[Windows] Convert PowerPoint presentations into HTML5 presentations with iSpring Converter

2013-08-20_232201PowerPoint presentations have literally changed the way we work (and sometimes play). They are great for a wide variety of uses… except for viewing on the internet and on mobile devices. (Yes, I know there are apps on mobile devices that can play PowerPoint, but if you don’t have a powerful device, it will lag.) So what can you do to rectify this issue? How about convert your PowerPoint presentations into HTML5, which is not only playable on the internet but also works extremely well on desktops and mobile devices alike? That is exactly what iSpring Converter allows you to do.

What Is It and What Does It Do

Main Functionality

iSpring Converter is a PowerPoint to HTML5 converter — it converts PowerPoint presentations into HTML5 format, a format that can be viewed in any modern internet browser on any modern mobile device or desktop/laptop computer of any operating system.

The following is an example of a PowerPoint presentation turned into HTML5:

Pros

  • Converts any presentation type (PPT, PPTX, etc.) into HTML5. If PowerPoint can open it, iSpring Converter can convert it.
  • Is built essentially as an add-on to PowerPoint, making it extremely easy to access directly from within Microsoft PowerPoint
  • Keeps all videos, audios, animations, etc. when converting
  • Can insert web objects into presentations
  • Can insert YouTube videos into presentations
  • You can control how playback works: automatic or on-click, the duration of each slide, loop presentation, enable or disable zoom and gestures, quality/compression of images and videos, and more
  • You can control size of presentation, including if you want it to automatically fit the size of the window it is being viewed in
  • Can convert all slides or just select slides
  • Can opt to not show presentation player, sidebar, and/or notes in output
  • Can output presentation locally, FTP, or email
  • Doesn’t touch your original PowerPoint file — creates a new HTML5 version, you still have access to your original PowerPoint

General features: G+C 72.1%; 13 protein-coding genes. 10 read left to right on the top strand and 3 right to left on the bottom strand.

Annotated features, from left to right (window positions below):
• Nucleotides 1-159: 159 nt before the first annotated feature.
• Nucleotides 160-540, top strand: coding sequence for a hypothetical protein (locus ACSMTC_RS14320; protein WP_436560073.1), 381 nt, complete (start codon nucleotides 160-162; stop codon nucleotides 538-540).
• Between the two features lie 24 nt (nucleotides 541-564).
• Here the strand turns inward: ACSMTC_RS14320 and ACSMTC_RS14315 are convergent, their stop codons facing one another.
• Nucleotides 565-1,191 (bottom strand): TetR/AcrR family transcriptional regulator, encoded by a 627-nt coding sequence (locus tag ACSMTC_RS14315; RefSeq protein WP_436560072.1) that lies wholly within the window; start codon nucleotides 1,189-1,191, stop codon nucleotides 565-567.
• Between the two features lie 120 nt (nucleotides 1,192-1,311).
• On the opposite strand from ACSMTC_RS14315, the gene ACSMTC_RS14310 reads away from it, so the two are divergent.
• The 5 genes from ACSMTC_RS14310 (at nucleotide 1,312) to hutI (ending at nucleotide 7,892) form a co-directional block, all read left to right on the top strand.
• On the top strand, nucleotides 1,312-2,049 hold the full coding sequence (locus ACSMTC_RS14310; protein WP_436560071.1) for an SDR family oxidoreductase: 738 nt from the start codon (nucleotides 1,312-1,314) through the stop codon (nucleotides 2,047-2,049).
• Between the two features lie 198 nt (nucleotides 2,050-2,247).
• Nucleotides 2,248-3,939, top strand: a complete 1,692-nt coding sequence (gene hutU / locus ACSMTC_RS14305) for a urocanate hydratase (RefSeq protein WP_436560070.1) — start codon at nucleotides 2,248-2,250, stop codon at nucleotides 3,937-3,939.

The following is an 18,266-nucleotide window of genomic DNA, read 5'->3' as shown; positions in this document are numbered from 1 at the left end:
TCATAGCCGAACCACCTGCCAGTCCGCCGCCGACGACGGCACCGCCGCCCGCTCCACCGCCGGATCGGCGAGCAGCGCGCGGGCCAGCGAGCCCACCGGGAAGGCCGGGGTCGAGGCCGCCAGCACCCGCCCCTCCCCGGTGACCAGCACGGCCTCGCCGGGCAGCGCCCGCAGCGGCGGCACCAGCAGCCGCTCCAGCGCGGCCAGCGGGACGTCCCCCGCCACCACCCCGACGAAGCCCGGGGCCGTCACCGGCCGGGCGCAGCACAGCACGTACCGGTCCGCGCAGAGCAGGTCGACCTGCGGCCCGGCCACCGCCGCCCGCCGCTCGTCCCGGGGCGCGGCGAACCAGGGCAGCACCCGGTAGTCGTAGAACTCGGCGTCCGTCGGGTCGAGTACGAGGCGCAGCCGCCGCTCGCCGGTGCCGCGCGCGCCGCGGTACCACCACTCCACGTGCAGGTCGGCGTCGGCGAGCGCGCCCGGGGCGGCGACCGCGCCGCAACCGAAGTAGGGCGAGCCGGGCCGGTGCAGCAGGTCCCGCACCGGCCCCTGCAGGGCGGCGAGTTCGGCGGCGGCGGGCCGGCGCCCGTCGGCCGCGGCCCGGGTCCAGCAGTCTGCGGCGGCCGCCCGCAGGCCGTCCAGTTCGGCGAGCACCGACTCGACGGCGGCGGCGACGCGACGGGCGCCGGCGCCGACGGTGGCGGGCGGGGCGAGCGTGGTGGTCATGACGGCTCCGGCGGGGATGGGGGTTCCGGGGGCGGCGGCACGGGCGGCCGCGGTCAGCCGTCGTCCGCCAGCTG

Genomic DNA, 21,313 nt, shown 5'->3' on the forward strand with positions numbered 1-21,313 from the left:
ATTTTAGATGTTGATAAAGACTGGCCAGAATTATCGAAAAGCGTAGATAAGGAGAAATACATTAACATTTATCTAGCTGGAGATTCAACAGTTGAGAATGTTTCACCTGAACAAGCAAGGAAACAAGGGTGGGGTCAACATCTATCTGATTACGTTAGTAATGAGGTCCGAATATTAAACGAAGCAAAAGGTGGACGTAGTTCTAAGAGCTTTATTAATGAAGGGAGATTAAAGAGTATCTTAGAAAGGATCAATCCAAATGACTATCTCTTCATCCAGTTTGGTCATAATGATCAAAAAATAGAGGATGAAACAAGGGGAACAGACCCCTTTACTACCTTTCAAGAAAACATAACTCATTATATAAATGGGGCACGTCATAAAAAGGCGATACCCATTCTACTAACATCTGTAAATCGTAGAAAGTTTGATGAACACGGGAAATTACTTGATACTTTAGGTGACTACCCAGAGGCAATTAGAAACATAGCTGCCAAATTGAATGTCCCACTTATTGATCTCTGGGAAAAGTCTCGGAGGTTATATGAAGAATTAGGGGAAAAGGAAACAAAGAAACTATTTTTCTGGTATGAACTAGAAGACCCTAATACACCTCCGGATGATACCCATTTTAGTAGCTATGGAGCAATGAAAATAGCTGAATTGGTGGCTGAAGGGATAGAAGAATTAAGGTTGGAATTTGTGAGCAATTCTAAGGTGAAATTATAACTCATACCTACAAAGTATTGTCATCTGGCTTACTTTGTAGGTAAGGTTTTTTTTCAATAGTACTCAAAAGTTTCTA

• Supports publishing as SCORM 1.2, AICC, BlackBoard 9.x, and SCORM 2004 courses
  • Outputs HTML5 presentations in HTML format, ready to simply be uploaded to whatever website you want to show it on

Cons

  • Oddly, enough, requires Adobe Flash Player (10 or higher) for Internet Explorer to be installed. If you don’t have this installed, the program’s conversion window won’t open when you try to convert. This is a bit odd because this is a PowerPoint to HTML5 converter, not PowerPoint to Flash. Having Adobe Flash Player installed for another browser, like Firefox, will not work.
    • NOTE: iSpring Converter will download and install the latest Flash Player during installation (see last install screen). Be sure to uncheck that option if you don’t want to do that.
  • No offline help
  • Since it is essentially an add-on to PowerPoint, You need to have Microsoft PowerPoint installed to use this — you can’t have other presentation software
  • The developer claims the program allows you to preview HTML5 presentation before you actually output. However, I was unable to find the preview option. I did see a preview box but that didn’t do anything. And a preview playback window did open for me… but it opened after I already outputted. Maybe I’m doing it wrong or misunderstanding what the preview feature does.

Discussion

2013-08-20_232232PowerPoints are great… until you have to share them on the web or view them on mobile devices or send them to someone who doesn’t have a program capable of viewing PowerPoint presentations. The great thing is, there is a web standard called HTML5 will is capable of playing PowerPoint-like high quality presentations on the web. And HTML5 works with any modern internet browser, regardless of platform — this includes mobile devices.

iSpring Converter allows you to easily convert your PowerPoint presentations to HTML5 presentations, which you can then upload onto any website you have access to. If you don’t have access to a website to which you can upload the HTML5 presentation, you can simply send the outputted HTML5 presentation files to whomever you wanted to share with and they can play it on their computer with their internet browser (as a local file) — no need for any office software installed to view.

iSpring Converter is very easy to use and works as an add-on to Microsoft PowerPoint. Of course this means you must have Microsoft PowerPoint installed in order to use iSpring Converter, but Microsoft PowerPoint is still the dominant presentations force in the world today (despite the rise of free office suites) so this shouldn’t be an issue for most people. Plus, I’m guessing if you can afford to pay $197 for iSpring Converter, you can afford Microsoft PowerPoint.